Eventually the tumour decides to break up and uses the bloodstream and lymphatic cleaning system of the body to travel to distant parts of the body, such as the brain and the bones, the liver and the lungs. There these small cancer cells will settle and begin to multiply in their new position, destroying the normal functional tissue in that area. These are called ‘metastases’ and the increase in these tumours will eventually lead to death.

Is breast cancer common?

Breast cancer is the most common cancer to affect women worldwide. There is no adult woman, population or culture that is free from the risk of getting breast cancer. The rates of cancer vary throughout the world, from one in 8 women in the United States to much less in Japan and the Far East. There are not accurate statistics for the prevalence of breast cancer in South Africa, but we think they may be similar to those in the United States because we have a similar diet and lifestyle.

Breast cancer is also the most common cause of cancer death for women in the world today although there has been a dramatic decrease in cancer deaths over the past forty years due to increased awareness and increased screening of women.

Who gets breast cancer?

Anyone with breast tissue can suffer from breast cancer, it even affects men. Women of every age are at risk, even including young women in their 20s or 30s. Breast cancer has been seen in girls of nine years old. Your risk of getting breast cancer increases with your age, so as you get older you become more and more likely to get breast cancer. A woman less than 40 has approximately 1 in 230 risk of getting breast cancer rising to 1 in 29 after the age of 65.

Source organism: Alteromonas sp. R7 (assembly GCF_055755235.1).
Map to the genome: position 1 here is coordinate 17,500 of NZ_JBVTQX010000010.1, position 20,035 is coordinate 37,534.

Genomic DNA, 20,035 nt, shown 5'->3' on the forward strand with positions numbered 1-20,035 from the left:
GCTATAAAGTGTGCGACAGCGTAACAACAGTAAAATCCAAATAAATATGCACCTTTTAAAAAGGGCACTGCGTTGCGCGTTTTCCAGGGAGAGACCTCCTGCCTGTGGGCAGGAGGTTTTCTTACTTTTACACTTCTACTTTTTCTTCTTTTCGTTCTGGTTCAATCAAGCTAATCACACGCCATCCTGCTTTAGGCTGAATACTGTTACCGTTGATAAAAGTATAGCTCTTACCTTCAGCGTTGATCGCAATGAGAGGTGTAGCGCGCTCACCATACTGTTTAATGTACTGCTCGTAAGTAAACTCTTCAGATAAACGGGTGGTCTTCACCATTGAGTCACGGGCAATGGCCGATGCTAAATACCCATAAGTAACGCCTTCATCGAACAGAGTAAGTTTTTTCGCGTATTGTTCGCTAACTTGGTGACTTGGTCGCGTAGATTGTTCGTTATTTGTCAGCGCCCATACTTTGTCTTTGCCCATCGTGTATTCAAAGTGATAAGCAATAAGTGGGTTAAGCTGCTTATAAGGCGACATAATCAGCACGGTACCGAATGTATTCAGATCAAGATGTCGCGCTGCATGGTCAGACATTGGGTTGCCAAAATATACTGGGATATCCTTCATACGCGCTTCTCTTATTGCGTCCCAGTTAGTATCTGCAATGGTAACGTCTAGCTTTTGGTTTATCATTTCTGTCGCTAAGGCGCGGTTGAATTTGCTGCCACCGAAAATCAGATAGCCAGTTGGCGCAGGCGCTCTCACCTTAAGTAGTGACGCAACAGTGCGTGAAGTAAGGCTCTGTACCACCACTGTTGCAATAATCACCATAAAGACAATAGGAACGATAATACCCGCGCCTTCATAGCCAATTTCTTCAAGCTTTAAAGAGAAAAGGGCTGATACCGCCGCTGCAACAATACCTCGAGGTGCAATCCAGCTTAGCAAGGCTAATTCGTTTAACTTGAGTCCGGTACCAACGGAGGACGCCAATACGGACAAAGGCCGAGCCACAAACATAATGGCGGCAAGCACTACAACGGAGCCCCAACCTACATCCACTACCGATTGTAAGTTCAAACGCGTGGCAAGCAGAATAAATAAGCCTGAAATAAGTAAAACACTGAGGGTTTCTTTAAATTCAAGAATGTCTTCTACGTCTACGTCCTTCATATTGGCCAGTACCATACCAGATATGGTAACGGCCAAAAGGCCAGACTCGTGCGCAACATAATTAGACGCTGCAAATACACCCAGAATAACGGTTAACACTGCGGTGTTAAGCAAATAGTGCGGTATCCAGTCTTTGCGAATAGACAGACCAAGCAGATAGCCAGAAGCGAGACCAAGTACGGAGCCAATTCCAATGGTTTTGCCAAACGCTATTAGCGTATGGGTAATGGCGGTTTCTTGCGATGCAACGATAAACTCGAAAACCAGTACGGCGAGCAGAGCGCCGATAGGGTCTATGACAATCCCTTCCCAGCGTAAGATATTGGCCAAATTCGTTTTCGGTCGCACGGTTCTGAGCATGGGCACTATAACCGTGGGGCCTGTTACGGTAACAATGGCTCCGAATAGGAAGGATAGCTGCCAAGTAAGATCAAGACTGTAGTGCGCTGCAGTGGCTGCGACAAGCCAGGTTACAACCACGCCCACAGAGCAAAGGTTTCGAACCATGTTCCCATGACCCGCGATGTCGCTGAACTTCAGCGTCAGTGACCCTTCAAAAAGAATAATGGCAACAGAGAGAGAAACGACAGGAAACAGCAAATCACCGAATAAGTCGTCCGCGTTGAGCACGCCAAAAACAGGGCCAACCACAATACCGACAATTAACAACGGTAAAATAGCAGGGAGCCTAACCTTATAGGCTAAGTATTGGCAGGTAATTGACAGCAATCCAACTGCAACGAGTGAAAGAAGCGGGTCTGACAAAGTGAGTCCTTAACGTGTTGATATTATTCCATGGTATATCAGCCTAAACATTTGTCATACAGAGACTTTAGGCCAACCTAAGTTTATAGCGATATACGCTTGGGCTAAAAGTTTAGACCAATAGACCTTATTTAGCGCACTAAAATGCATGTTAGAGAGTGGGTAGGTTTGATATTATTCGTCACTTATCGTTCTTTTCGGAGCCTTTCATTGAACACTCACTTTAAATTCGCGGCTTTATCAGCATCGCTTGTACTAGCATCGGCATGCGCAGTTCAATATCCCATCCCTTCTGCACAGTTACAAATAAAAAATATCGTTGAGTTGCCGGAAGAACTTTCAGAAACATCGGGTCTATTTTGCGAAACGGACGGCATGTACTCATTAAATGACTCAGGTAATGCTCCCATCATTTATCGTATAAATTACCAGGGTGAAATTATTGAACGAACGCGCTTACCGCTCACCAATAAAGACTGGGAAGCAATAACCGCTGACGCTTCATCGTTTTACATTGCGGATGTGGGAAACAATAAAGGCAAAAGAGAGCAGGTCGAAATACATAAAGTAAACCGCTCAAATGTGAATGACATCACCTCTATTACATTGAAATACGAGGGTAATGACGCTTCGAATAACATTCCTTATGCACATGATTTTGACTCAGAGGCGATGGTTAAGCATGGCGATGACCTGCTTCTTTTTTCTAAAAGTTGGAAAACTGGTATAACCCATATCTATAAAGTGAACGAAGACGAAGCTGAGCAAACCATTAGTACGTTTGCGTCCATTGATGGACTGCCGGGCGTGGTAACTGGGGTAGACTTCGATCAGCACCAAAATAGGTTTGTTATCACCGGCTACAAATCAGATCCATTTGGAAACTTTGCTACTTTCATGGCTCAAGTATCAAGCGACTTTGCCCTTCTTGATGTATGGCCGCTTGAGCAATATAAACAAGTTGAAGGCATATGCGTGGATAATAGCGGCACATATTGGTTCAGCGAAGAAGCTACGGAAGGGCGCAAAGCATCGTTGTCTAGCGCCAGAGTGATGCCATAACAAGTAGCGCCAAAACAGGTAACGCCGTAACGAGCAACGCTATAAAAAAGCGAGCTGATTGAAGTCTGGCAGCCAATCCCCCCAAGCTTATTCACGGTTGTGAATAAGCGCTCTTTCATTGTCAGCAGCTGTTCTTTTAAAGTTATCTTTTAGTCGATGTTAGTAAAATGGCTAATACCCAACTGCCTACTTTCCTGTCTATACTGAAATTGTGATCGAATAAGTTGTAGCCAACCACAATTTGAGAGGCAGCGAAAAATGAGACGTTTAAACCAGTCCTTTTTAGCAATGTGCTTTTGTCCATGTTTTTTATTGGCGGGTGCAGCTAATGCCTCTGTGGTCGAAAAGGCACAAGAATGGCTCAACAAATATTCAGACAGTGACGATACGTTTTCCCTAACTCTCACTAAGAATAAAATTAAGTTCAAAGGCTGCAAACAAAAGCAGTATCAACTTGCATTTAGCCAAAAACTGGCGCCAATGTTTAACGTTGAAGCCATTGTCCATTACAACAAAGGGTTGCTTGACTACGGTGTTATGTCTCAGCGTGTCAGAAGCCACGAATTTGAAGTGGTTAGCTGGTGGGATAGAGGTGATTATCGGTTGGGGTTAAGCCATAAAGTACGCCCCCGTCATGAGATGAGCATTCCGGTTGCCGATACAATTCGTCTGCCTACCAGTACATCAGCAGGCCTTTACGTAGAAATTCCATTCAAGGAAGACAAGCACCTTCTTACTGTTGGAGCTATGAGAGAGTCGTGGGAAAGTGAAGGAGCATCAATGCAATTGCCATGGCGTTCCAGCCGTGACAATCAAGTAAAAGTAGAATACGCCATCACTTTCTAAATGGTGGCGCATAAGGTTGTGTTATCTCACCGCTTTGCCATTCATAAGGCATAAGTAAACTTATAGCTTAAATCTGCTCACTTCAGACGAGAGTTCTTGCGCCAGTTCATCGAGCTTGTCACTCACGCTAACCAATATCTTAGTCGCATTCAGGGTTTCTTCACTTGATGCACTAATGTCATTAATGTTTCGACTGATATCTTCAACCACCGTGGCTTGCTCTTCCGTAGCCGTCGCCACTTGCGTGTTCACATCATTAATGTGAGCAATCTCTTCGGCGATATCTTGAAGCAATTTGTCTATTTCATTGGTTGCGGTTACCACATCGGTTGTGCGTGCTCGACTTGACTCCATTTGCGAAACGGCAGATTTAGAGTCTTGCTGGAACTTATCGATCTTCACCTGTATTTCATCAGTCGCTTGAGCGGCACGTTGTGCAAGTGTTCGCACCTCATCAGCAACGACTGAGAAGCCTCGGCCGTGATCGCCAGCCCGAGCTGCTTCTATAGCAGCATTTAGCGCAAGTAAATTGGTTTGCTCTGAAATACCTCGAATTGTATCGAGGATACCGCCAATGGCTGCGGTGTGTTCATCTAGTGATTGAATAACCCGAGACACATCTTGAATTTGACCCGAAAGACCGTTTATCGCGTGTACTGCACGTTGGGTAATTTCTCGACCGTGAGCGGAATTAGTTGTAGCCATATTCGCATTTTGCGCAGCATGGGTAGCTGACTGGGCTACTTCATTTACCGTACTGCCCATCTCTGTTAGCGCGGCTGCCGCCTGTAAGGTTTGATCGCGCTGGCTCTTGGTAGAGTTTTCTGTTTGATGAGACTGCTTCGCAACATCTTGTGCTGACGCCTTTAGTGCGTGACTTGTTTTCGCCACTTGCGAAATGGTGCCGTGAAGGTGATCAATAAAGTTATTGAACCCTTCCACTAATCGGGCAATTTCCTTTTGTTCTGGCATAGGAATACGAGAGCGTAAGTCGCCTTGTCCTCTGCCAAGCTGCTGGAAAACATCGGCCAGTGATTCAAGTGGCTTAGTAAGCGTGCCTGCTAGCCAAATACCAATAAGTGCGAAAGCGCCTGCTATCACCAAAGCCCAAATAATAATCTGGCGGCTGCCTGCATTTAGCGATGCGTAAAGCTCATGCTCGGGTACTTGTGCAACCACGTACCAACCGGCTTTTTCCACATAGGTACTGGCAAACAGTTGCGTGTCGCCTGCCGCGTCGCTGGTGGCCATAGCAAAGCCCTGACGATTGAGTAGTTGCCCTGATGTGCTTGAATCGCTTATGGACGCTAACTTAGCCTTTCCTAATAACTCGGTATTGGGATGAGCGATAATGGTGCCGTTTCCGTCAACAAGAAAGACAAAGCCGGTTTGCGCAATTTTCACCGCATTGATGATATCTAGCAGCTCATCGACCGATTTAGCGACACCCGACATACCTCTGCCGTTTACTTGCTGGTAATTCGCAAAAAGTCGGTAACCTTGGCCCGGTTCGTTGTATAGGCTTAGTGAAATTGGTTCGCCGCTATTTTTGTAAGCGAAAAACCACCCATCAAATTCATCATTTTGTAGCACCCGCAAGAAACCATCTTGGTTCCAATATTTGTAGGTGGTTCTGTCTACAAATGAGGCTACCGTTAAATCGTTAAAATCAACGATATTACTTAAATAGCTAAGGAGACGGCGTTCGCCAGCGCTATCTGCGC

It doesn’t matter what race or culture you are, all groups suffer from breast cancer. Women of all walks of life are at risk, whether rich or poor, healthy or unhealthy, insured or uninsured. Most women (more the three quarters) do not even have risk factors that put them at high risk of breast cancer. It depends on whether your cells decide to stop behaving and start multiplying irregularly and progressively.

Many women who get breast cancer ask “Why me? What did I do to cause this?” It is very normal to ask this type of question, but the answer is: Nothing. There is no single cause of breast cancer and no single event that will bring it on. There is nothing any women does or doesn’t do which causes breast cancer. It is an unfortunate event of life which we work to lessen through early diagnosis and treatment.

How treatable is breast cancer if caught early?

All cancer is treatable and there are good options for management and cure irrespective of the size when it is found. When breast cancer is detected early, before it invades tissues outside the breast, the survival rate is as high as 95%.

Breast cancer that has not invaded into the breast tissue but is still in the ducts (known as carcinoma in-situ) has a 99% cure rate. Often surgery alone is appropriate treatment. If a small cancer invades into the breast tissue but does not spread to the glands it also has a very good prognosis. The treatment of cancer is tailored more and more to the ‘personality’ of the cancer: how it behaves and what it responds to, not the size alone.

Do chances of survival drop (by how much?) if caught later?

When cancer is confined to the breast it is easier to treat and be sure of a cure. Patients do not die of cancer when it is confined to the breast. It is the spread of cancer of the brain, bones, liver and lungs which will eventually cause problems. The aim of breast cancer awareness and screening is to catch cancer early before it can escape the breast, breakthrough the lymph glands under the arm (the security guards of the breast) and spread from there to the rest of the body like a wave of terrorists that can hide away and reappear in the future.